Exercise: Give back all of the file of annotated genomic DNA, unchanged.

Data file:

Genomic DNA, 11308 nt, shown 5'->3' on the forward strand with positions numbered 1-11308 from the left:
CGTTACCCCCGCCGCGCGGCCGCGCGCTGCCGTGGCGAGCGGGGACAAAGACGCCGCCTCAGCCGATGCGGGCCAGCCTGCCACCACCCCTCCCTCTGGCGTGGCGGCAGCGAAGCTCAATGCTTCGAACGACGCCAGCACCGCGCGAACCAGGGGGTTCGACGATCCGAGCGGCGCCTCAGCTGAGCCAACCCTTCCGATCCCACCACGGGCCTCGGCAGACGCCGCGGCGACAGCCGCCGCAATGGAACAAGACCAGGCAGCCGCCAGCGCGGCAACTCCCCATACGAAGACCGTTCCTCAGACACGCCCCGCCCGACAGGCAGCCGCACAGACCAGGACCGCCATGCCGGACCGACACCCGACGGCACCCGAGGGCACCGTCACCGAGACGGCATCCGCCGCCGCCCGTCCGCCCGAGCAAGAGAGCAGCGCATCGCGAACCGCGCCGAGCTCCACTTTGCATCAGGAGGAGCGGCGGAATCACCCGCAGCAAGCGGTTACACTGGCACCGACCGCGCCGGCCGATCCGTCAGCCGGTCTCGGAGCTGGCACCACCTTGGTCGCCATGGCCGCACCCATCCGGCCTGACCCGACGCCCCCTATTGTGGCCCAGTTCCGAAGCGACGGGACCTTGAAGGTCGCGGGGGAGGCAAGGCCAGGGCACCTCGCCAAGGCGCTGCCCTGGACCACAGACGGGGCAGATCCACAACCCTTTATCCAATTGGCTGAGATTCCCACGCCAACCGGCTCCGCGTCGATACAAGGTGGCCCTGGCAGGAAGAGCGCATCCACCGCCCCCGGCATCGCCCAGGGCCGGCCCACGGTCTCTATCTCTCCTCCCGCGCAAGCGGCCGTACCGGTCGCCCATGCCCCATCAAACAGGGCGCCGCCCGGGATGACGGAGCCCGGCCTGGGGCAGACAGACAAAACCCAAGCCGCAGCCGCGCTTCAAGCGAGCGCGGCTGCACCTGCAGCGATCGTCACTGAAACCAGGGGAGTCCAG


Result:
Genomic DNA, 11308 nt, shown 5'->3' on the forward strand with positions numbered 1-11308 from the left:
CGTTACCCCCGCCGCGCGGCCGCGCGCTGCCGTGGCGAGCGGGGACAAAGACGCCGCCTCAGCCGATGCGGGCCAGCCTGCCACCACCCCTCCCTCTGGCGTGGCGGCAGCGAAGCTCAATGCTTCGAACGACGCCAGCACCGCGCGAACCAGGGGGTTCGACGATCCGAGCGGCGCCTCAGCTGAGCCAACCCTTCCGATCCCACCACGGGCCTCGGCAGACGCCGCGGCGACAGCCGCCGCAATGGAACAAGACCAGGCAGCCGCCAGCGCGGCAACTCCCCATACGAAGACCGTTCCTCAGACACGCCCCGCCCGACAGGCAGCCGCACAGACCAGGACCGCCATGCCGGACCGACACCCGACGGCACCCGAGGGCACCGTCACCGAGACGGCATCCGCCGCCGCCCGTCCGCCCGAGCAAGAGAGCAGCGCATCGCGAACCGCGCCGAGCTCCACTTTGCATCAGGAGGAGCGGCGGAATCACCCGCAGCAAGCGGTTACACTGGCACCGACCGCGCCGGCCGATCCGTCAGCCGGTCTCGGAGCTGGCACCACCTTGGTCGCCATGGCCGCACCCATCCGGCCTGACCCGACGCCCCCTATTGTGGCCCAGTTCCGAAGCGACGGGACCTTGAAGGTCGCGGGGGAGGCAAGGCCAGGGCACCTCGCCAAGGCGCTGCCCTGGACCACAGACGGGGCAGATCCACAACCCTTTATCCAATTGGCTGAGATTCCCACGCCAACCGGCTCCGCGTCGATACAAGGTGGCCCTGGCAGGAAGAGCGCATCCACCGCCCCCGGCATCGCCCAGGGCCGGCCCACGGTCTCTATCTCTCCTCCCGCGCAAGCGGCCGTACCGGTCGCCCATGCCCCATCAAACAGGGCGCCGCCCGGGATGACGGAGCCCGGCCTGGGGCAGACAGACAAAACCCAAGCCGCAGCCGCGCTTCAAGCGAGCGCGGCTGCACCTGCAGCGATCGTCACTGAAACCAGGGGAGTCCAG